As with any other equipment that generate heat, camping heaters must be used with care and caution. One kind of camping heater – Propane heaters can be a very safe device if used properly, and can be one of your best friends during your camping trip given the level of comfort it provides.
Upon buying this type of camping heater, first and foremost, check if the heater has been tested and given a seal of approval by a recognized organization/agency. This ensures that the equipment is following the standards for safe propane-reliant products. Make sure to read carefully the instruction manual and safety precautions that comes along with your heater, and use it accordingly.
It is also wise to check your heater before you bring it to the campsite or before use. A good inspection tip is to detect leaks by smell, as propane gas gives off an odor akin to the smell of rotten eggs. Likewise, you can apply soapy water around the connections – a bubbling around the space will indicate a leak.
It is very important that adequate space is left around this camping heater when being used inside the tent. Ideally, the space on the sides should be between 6 and 12 inches, the space above it somewhere between 1 and 4 feet, and the space in front should be at least three feet.
Likewise, adequate ventilation is a must when using propane heaters. Make sure that fresh air still has a way of getting inside your tent. The reason for this is that however safe such camping heaters have become, combustion by propane still produces trace amounts of carbon monoxide (a byproduct). Avoid carbon monoxide poisoning by ensuring proper ventilation in your tent when using your heater. Another important thing to remember is to never, under any circumstances leave the heater unattended or overnight while you sleep. Many propane-based heaters are now equipped with oxygen depletion sensors (ODS) which detects when oxygen levels in a space are beginning to decline, and such heaters are the best ones to use.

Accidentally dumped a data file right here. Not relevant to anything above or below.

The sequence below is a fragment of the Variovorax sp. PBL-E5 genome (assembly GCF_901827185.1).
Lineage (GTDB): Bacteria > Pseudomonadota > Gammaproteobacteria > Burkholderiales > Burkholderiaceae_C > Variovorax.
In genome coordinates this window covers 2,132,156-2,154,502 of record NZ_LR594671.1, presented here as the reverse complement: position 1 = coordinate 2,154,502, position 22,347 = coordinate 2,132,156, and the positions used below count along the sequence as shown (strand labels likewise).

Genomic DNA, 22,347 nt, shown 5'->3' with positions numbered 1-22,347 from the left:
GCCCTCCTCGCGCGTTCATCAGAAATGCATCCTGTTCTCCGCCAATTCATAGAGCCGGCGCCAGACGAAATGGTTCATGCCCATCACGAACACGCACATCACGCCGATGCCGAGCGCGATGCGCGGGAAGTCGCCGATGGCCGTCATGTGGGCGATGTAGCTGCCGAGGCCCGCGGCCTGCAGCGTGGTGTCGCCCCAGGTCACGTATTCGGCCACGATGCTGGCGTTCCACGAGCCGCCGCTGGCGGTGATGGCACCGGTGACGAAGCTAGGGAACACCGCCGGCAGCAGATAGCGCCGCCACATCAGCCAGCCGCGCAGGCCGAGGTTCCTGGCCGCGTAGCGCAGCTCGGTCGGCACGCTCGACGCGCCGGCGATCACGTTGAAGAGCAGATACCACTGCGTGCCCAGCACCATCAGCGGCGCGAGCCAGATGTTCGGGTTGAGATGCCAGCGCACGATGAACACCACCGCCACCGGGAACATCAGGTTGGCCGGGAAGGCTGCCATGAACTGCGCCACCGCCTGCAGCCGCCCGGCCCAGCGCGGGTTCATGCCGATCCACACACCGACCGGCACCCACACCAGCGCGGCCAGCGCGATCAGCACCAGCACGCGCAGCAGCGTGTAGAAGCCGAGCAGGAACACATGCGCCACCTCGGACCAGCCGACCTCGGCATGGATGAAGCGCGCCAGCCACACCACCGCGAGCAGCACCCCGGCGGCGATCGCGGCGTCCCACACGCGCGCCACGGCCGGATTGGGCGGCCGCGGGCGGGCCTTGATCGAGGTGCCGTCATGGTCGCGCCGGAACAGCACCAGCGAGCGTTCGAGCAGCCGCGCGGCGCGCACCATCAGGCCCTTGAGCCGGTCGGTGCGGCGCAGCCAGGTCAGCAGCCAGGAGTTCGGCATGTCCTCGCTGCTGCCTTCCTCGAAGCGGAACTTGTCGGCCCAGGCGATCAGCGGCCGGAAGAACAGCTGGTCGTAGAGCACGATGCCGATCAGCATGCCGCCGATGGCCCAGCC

If you begin experiencing any signs of carbon monoxide poisoning, the heater must be switched off as soon as possible and people inside the tent must be evacuated to an open space. Signs of carbon monoxide poisoning include (but are not limited to) nausea, dizziness, and confusion.
You should only use the propane heater for the purpose that it is intended for which is to provide warmth inside your tent. This should not be used to cook food (or toast bread!), as reading light or to dry wet clothes. When using camping heaters, it is best to err on the side of caution. Also, keep anything that might burn away from it. Keep a good distance between the heater and your clothes, sleeping bag, paper, plastic materials etc. Campers should also make it a practice to elevate the heater using anything stable such as your cooler to lessen the chance of it being toppled over by being kicked.
By putting safety first, you will be able to enjoy your camping more through the peace of mind it brings.